The exhibition in general was bizarre, from the title of the exhibition to the arrangement of photographs. In each room the size of the photographs changed dramatically. The first photographs you see when you enter the exhibition is a huge print of a kitten staring into the camera, the cat draws the eye but the focus in the first gallery becomes the triptych of large portraits of Vivienne Westwood lying naken and luxuriating on a Louis XIV style sofa. Having posed on both sides of her body, she sits up, laughing and parts her legs. This room sets you up to know what is later to come in the gallery. As you walk through the first room the images change from the kitten to nude photographs to more personal images of family members walking through the woods. In the second room the mood completely changes, being filled with small photographs and magazine pages of naked people in many different settings and styles. I like the way Teller had invaded and captured the celebrities personal space in urban locations which we don't expect to see people in the nude. Teller’s fascination with nudity reveals an intimate trust between subject and photographer. Growing up in Germany, where nudism and naturism are popular, could explain his profusion of naked self-portraits. The most surprising and mature work on show is a series of small prints arranged like a storyboard. Text and images document the photographer’s childhood and his relationships with his parents, particularly his mother, Irene. Irene im Wald reveals many details of her life and her son unfolds stories as she walks through the woods. This revealing new work has no need for exposing himself through nakedness but reveals a serious, emotional character. I think the purpose of this exhibition was to explore a variety of lifestyles and backgrounds from celebrities to family members. I like the way he has arranged the photographs by placing two completely different images in subject matter next to one another, the initial feeling to the gallery is shocking but as I went through it my feelings changed and made me see the differences in lifestyles and the trust between the subject and photographer.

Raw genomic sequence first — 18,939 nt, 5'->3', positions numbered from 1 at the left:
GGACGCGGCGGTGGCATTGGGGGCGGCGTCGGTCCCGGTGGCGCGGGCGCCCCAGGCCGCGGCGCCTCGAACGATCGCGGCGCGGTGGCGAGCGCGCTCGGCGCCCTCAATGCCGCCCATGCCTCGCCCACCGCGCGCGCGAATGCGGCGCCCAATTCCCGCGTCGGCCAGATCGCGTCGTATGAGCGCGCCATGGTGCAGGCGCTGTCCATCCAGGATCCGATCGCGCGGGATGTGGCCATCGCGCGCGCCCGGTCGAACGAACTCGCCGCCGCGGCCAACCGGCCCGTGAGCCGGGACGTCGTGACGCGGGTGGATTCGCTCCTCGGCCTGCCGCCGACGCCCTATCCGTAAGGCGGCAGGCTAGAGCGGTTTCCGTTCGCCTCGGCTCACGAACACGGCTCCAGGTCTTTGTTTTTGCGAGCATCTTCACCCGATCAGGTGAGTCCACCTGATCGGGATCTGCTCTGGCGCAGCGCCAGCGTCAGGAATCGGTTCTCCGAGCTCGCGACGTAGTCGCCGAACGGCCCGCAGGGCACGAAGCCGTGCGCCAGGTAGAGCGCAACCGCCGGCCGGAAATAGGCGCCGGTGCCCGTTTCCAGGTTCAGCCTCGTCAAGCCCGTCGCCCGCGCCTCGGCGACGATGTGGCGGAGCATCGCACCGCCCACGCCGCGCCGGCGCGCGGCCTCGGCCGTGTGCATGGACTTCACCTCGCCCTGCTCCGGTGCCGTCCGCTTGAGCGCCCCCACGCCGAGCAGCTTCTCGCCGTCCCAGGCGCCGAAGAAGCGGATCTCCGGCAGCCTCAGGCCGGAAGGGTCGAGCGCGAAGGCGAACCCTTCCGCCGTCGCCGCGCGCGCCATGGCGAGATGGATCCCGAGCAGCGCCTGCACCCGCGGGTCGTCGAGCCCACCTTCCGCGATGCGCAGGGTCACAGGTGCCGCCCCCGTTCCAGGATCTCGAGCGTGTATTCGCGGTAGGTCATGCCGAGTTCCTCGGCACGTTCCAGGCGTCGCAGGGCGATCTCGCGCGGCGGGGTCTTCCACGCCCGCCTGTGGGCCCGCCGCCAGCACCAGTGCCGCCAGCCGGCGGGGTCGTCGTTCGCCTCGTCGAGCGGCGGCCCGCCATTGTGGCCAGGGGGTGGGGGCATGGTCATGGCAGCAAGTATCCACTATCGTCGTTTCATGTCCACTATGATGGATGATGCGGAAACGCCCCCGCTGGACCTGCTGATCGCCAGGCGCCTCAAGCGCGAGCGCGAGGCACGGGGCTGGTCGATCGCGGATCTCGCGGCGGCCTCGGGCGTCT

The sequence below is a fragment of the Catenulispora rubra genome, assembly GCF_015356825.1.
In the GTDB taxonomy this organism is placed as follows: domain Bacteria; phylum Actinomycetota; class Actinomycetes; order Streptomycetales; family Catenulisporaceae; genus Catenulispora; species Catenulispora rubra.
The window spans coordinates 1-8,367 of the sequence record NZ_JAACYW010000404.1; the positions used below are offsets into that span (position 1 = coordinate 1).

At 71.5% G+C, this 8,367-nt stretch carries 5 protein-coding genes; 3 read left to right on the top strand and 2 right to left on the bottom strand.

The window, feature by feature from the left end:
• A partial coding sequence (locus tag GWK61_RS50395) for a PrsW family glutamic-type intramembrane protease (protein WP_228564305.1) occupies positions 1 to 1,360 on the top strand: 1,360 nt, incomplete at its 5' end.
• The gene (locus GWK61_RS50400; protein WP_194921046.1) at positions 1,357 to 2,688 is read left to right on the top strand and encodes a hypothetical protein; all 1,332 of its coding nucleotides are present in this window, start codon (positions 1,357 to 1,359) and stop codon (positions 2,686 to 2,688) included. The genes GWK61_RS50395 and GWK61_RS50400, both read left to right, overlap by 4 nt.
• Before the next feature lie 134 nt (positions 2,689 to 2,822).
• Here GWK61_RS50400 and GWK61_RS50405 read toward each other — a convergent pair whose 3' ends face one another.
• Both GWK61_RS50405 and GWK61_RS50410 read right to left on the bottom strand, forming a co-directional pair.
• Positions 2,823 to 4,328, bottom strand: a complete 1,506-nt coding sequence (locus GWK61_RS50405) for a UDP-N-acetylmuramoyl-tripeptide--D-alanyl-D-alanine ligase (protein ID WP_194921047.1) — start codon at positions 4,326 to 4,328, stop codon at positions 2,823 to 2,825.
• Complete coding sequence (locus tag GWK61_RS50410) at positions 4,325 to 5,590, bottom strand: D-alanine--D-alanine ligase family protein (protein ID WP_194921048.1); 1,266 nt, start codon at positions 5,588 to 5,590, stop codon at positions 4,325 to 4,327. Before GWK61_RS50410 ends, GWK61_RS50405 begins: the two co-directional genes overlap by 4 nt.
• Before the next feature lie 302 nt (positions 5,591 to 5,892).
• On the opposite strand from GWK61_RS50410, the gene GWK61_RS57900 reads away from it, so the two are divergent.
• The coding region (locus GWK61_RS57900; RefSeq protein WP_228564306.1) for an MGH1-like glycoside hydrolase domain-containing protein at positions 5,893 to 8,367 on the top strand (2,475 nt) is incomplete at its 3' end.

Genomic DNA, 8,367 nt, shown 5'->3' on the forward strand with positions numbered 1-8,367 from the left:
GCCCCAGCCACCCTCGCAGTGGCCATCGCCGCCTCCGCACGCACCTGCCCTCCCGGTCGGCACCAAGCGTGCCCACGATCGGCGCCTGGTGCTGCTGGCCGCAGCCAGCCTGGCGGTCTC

Man Ray Portraits